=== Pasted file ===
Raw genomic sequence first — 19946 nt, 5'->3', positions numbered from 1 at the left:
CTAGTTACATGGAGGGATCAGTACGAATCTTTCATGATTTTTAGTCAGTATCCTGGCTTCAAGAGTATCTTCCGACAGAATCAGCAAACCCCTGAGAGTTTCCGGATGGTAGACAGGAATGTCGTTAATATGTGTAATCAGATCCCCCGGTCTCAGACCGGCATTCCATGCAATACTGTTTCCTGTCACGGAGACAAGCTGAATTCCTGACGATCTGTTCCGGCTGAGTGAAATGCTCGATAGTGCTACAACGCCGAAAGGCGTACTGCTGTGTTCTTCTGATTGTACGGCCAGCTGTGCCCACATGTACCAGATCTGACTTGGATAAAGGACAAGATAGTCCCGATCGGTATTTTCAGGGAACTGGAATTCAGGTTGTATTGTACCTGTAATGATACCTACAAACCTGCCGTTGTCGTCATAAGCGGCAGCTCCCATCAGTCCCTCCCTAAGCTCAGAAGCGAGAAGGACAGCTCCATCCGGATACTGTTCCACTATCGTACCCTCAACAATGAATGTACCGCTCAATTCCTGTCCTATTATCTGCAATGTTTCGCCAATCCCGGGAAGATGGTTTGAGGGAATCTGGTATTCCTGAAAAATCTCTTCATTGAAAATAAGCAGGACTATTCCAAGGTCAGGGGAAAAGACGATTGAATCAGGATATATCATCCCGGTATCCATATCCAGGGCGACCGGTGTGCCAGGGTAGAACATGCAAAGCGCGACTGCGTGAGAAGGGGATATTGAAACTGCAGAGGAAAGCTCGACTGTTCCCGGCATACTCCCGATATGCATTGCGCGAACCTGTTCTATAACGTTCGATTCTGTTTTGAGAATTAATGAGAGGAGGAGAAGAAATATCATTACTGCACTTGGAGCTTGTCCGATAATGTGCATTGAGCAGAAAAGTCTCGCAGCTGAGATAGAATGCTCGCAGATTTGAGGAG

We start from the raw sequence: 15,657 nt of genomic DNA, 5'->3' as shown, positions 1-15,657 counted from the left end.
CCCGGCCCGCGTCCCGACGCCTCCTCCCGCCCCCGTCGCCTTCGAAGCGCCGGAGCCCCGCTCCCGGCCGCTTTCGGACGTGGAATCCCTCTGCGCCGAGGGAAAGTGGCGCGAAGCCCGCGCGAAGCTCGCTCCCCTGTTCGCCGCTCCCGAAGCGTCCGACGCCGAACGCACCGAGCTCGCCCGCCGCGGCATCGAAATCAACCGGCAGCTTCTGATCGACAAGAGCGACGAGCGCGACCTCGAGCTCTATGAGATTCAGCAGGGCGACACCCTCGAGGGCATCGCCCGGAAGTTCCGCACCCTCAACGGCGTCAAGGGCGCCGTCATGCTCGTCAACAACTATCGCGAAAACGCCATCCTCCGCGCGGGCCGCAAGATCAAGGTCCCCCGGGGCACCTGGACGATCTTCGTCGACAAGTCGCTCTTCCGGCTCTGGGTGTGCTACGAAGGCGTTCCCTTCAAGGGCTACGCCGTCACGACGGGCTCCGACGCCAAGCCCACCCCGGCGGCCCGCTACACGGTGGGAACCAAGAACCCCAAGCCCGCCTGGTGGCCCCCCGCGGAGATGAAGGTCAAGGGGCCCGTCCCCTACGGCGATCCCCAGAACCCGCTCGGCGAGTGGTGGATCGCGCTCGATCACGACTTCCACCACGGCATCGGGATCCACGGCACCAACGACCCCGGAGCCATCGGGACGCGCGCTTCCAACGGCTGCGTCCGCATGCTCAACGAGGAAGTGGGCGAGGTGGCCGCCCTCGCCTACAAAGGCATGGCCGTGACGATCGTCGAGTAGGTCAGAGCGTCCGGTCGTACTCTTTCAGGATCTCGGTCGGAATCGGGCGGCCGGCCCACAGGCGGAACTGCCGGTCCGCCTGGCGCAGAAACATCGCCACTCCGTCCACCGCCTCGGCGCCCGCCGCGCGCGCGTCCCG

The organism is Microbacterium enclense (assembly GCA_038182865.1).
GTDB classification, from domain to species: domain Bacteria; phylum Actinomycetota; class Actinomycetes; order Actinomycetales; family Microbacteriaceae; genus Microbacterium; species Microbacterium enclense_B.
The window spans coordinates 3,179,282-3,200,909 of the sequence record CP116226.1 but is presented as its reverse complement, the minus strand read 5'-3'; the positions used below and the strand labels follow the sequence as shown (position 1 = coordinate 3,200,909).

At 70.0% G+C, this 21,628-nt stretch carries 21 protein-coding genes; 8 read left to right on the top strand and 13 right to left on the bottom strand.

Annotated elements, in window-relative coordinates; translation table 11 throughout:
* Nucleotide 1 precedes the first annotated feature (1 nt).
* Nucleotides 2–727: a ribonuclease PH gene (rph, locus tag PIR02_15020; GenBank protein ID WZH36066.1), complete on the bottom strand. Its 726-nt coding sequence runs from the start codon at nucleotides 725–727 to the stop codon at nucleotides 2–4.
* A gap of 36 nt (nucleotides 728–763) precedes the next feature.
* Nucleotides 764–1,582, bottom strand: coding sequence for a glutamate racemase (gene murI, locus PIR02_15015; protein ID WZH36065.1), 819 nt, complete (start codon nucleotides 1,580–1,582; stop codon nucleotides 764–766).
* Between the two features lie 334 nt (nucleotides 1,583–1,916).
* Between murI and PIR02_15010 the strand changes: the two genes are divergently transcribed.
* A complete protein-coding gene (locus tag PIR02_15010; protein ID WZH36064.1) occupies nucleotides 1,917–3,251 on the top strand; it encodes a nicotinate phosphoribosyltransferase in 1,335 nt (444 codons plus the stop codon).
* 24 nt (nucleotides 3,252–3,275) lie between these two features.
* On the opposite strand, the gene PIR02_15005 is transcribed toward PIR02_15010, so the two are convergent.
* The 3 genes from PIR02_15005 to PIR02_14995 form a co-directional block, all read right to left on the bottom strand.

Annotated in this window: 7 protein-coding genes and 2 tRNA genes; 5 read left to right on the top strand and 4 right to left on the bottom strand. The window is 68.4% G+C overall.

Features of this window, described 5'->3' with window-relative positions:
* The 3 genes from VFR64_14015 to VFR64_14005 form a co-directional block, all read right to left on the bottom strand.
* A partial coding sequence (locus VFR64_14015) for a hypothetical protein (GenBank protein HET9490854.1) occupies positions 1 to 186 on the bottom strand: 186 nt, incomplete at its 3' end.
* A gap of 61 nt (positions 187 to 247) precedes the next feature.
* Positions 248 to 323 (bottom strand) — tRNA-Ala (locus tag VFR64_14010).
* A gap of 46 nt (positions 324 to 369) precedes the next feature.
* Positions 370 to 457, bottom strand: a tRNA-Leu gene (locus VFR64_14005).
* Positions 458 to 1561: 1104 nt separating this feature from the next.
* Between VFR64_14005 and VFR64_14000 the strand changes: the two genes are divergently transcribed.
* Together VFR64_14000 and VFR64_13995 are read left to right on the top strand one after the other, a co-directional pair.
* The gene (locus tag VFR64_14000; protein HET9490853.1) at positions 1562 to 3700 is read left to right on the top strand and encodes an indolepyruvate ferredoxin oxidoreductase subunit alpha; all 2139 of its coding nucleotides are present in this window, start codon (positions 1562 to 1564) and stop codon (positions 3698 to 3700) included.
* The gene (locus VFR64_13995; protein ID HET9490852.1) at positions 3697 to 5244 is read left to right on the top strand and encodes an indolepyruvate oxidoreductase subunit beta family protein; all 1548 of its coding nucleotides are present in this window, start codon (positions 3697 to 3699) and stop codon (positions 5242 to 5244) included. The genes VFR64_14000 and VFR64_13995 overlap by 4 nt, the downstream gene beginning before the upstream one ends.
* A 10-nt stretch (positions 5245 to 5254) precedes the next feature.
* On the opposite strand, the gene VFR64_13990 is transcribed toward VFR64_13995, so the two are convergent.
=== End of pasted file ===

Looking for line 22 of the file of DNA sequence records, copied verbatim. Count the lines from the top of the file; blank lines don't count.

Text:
* The 3 genes from VFR64_14015 to VFR64_14005 form a co-directional block, all read right to left on the bottom strand.